So, my dear, in this life, you will be many things, but above all and through all, be of a sweet temper, as you already are.  Do not exchange the hope and joy of your demeanor for any characteristic which might seem to carry you through in a better way – none can serve you more than kindness.

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photo credit latest-hd-wallpaperz.blogspot.com

Your devoted mother

A Busy Progression of Nothings

My husband and I were engaged in our daily, “So, what are you doing today?” phone conversation, and I rattled off my list of the usual chores before summarizing, “You know, a dozen other things that will take up my entire day, which no one will ever notice.”  The words escaped faster than I could consciously compile them.  As mothers, we know what that list looks like: organizing cabinets whose doors no longer close, changing printer cartridges, laundry, mail, diapers, dusting, the meal preparation, good golly, the meal preparation!  An endless busy progression of nothings.

The day continued, with the addition of phone calls and texts and an impromptu play date.  Three diaper changes and two time-outs later, both children sleeping for a few moments, it was 1:30 and I had neither eaten lunch nor accomplished most of my original to-do list. 

Let us not become weary in doing good, for at the proper time we will reap a harvest if we do not give up. – Galatians 6:9

Go back and read that again.  My guess is that familiarity led you to scan right over it.  Meditate on it for a few minutes before proceeding.  Humor me.

Mothering can be a thankless job, mainly because the ones we work with either cannot talk yet, or we are teaching them how to be thankful.  It doesn’t mean as much when you are instructing your child to say thank you.  Gummy grins and sticky-fingered hugs are nice, but they don’t always come at the right time.  More than that, though, it often feels like mothering is a fruitless job, more sowing, watering, and pruning than reaping.  We see other women out conquering the world, but have a hard time seeing our own effectiveness past the laundry pile.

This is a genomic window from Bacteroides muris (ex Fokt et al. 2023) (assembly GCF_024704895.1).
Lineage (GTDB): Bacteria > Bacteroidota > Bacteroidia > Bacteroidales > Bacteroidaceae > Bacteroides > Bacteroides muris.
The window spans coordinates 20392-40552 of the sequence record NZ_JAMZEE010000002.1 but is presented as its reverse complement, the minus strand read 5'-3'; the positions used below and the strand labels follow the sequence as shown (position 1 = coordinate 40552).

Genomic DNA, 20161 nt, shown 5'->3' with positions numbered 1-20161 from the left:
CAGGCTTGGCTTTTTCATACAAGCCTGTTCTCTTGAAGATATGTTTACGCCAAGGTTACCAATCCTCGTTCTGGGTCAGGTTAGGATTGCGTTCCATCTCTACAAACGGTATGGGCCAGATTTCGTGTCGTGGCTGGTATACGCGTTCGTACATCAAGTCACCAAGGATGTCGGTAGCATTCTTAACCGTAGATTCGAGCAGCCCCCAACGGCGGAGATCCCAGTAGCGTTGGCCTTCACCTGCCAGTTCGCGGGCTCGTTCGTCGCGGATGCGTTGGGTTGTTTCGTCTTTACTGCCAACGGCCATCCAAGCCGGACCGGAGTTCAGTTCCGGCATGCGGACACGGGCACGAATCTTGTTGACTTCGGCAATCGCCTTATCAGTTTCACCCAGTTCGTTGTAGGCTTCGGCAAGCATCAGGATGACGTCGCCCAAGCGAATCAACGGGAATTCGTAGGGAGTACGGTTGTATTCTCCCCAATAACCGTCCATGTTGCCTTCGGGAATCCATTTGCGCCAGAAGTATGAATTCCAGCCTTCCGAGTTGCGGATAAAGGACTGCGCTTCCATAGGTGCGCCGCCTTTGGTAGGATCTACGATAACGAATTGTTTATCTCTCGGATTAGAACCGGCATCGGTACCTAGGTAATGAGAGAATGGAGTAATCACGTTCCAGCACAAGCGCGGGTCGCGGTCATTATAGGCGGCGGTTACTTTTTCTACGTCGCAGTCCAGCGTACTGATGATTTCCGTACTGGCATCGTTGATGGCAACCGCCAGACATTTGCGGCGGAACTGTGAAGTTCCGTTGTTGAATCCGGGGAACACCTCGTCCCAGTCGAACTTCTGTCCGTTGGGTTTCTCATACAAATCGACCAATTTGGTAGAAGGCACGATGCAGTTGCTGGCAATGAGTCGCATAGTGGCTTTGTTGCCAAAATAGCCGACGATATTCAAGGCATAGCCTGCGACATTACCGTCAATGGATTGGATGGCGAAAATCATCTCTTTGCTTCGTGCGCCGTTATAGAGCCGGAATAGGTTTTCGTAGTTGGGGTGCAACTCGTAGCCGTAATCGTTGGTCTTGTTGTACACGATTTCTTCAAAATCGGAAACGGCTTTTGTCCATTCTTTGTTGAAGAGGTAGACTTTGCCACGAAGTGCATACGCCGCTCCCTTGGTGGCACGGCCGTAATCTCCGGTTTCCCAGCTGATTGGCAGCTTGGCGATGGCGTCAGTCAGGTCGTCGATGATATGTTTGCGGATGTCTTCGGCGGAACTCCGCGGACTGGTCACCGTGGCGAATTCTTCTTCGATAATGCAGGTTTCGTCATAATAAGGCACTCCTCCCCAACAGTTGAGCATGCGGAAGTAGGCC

Our perspectives must change to break out of the cycle: our definition of “doing good” must change.  What had I really done that day, from a Kingdom viewpoint?  I’d played Bo Peep to my son’s Cowboy Judah and let him find my sheep, giving my strong-willed son the attention he thrives on; I’d comforted my daughter through teething pain, giving her the sense of being nurtured that infants cannot do without; I’d encouraged one friend and helped another get a break to take care of herself; I’d planned a meeting for other women to facilitate growth in their own spiritual journeys.  Perhaps from God’s perspective, I had conquered a little piece of the world.

Mothering is not fruitless, it’s just that the fruit takes proper time to fully ripen.  In our busy progression of nothings, it is easy to miss that all of those little things we do create an environment of growth for our families and our neighbors.  So, carry on, my good woman.  I will mount my horse and prance before you like William Wallace, cheering on your march to matronly victory with the war paint of spit-up and peanut butter.  We may not now see the full extent of the spoils of our warring, but we will go forth as women warriors, trusting God that we will in proper time.

As for me, the baby awakes, so I’m going to hunker down and get ready for round two. 

The Extravagant Praise of King David, or, Why Can’t My Life Imitate Art?

I’ve been thinking about musicals a lot lately.  My husband and I re-visit the same discussion about musicals every time a movie comes out in that particular genre that I want to see.  This time, it was Les Miserables.  He always says musicals are ridiculous.  Silly. Over-the-top.  Most of all, they are unrealistic.  And I get it: many of them are silly, and it’s not like we randomly burst into song in our daily lives, lifting up operettas in cubicles, or waltzing with potatoes up and down the produce aisle (well, unless you are the parent of a preschooler, but I digress…).  If something like a scene from a musical actually transpired in front of us in real life, most of us would take a few steps backward, look around awkwardly, and make for the nearest exit.